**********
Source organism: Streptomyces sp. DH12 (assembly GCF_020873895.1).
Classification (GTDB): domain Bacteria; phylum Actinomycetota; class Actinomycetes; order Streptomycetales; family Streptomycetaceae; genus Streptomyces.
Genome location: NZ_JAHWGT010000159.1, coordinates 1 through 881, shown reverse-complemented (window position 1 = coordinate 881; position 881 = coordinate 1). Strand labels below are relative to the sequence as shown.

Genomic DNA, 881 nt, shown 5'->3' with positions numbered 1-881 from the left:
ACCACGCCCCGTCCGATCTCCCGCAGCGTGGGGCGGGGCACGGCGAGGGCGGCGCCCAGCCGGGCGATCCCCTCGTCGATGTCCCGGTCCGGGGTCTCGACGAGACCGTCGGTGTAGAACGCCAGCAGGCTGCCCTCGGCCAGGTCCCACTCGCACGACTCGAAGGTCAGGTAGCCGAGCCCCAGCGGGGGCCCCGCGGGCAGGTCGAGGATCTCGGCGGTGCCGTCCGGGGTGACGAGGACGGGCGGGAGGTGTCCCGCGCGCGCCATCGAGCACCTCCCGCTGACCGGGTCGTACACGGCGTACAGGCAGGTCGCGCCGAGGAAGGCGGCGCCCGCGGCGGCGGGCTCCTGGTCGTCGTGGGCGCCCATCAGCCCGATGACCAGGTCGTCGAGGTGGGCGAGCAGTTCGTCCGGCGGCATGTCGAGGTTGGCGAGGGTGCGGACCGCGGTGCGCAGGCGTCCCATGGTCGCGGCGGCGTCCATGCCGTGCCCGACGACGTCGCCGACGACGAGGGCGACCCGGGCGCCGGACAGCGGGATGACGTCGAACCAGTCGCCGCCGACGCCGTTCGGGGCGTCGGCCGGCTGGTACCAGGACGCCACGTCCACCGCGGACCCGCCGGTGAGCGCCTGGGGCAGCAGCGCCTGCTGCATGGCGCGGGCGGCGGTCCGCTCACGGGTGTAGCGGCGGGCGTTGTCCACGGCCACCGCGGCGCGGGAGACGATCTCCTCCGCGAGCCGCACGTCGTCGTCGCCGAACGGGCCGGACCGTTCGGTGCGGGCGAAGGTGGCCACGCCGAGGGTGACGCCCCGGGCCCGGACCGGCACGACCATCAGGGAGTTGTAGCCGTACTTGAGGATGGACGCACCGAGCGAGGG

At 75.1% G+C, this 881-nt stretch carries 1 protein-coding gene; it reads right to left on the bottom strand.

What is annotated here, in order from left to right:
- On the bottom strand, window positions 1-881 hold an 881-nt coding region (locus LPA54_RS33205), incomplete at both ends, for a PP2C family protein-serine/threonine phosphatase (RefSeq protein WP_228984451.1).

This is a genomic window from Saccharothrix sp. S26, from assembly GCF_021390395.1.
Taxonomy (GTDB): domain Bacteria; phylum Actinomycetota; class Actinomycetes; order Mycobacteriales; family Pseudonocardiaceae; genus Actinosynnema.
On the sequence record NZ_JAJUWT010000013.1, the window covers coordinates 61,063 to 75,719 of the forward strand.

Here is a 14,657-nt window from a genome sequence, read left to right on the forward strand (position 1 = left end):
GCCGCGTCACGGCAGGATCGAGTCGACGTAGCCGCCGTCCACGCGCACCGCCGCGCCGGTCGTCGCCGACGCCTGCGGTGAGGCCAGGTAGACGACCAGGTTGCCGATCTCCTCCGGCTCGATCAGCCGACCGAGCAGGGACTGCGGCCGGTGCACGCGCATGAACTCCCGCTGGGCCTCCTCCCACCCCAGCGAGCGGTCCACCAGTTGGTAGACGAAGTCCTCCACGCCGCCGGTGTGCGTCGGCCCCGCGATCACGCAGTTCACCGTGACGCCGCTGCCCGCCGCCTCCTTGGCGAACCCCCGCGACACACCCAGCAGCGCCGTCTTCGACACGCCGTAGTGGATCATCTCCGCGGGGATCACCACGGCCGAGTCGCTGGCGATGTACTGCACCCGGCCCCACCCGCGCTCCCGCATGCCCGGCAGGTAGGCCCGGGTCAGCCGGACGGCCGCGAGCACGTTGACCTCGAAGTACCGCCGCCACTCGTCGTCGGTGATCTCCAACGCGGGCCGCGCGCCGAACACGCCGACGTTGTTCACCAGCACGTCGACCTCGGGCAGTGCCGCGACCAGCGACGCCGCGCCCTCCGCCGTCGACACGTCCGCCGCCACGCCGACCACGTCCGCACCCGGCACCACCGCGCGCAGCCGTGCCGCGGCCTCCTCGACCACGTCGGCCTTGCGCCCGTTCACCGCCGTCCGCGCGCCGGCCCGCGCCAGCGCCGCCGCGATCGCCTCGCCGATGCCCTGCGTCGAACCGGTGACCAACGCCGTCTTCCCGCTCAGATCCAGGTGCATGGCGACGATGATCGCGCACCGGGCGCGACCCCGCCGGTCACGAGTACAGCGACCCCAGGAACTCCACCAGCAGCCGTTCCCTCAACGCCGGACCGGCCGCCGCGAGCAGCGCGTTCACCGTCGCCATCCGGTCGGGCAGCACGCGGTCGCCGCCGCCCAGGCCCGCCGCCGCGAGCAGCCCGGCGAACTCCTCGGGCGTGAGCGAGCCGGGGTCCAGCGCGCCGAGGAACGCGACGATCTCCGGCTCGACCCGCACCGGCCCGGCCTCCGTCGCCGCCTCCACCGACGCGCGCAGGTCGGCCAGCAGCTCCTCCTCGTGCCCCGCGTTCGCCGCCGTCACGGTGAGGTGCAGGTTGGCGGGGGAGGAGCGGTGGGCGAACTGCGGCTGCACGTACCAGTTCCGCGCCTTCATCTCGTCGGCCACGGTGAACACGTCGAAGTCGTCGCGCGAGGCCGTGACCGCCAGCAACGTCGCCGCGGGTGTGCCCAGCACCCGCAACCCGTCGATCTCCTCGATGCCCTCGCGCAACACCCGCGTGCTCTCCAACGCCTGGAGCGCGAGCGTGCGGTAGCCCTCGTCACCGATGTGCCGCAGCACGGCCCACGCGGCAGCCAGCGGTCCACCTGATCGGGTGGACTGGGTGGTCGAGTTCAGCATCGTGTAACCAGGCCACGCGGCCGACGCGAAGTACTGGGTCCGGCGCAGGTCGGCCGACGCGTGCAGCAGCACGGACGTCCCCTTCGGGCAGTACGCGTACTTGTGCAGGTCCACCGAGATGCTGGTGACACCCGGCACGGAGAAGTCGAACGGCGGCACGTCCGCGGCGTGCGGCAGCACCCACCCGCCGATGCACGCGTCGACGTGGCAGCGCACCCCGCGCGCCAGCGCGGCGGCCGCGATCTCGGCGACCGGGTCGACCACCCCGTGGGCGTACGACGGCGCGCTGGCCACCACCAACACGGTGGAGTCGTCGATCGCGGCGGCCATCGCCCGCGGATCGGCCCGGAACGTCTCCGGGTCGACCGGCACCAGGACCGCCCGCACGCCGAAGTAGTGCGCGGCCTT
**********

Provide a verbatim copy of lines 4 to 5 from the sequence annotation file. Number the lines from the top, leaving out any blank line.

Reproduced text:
Genomic DNA, 881 nt, shown 5'->3' with positions numbered 1-881 from the left:
ACCACGCCCCGTCCGATCTCCCGCAGCGTGGGGCGGGGCACGGCGAGGGCGGCGCCCAGCCGGGCGATCCCCTCGTCGATGTCCCGGTCCGGGGTCTCGACGAGACCGTCGGTGTAGAACGCCAGCAGGCTGCCCTCGGCCAGGTCCCACTCGCACGACTCGAAGGTCAGGTAGCCGAGCCCCAGCGGGGGCCCCGCGGGCAGGTCGAGGATCTCGGCGGTGCCGTCCGGGGTGACGAGGACGGGCGGGAGGTGTCCCGCGCGCGCCATCGAGCACCTCCCGCTGACCGGGTCGTACACGGCGTACAGGCAGGTCGCGCCGAGGAAGGCGGCGCCCGCGGCGGCGGGCTCCTGGTCGTCGTGGGCGCCCATCAGCCCGATGACCAGGTCGTCGAGGTGGGCGAGCAGTTCGTCCGGCGGCATGTCGAGGTTGGCGAGGGTGCGGACCGCGGTGCGCAGGCGTCCCATGGTCGCGGCGGCGTCCATGCCGTGCCCGACGACGTCGCCGACGACGAGGGCGACCCGGGCGCCGGACAGCGGGATGACGTCGAACCAGTCGCCGCCGACGCCGTTCGGGGCGTCGGCCGGCTGGTACCAGGACGCCACGTCCACCGCGGACCCGCCGGTGAGCGCCTGGGGCAGCAGCGCCTGCTGCATGGCGCGGGCGGCGGTCCGCTCACGGGTGTAGCGGCGGGCGTTGTCCACGGCCACCGCGGCGCGGGAGACGATCTCCTCCGCGAGCCGCACGTCGTCGTCGCCGAACGGGCCGGACCGTTCGGTGCGGGCGAAGGTGGCCACGCCGAGGGTGACGCCCCGGGCCCGGACCGGCACGACCATCAGGGAGTTGTAGCCGTACTTGAGGATGGACGCACCGAGCGAGGG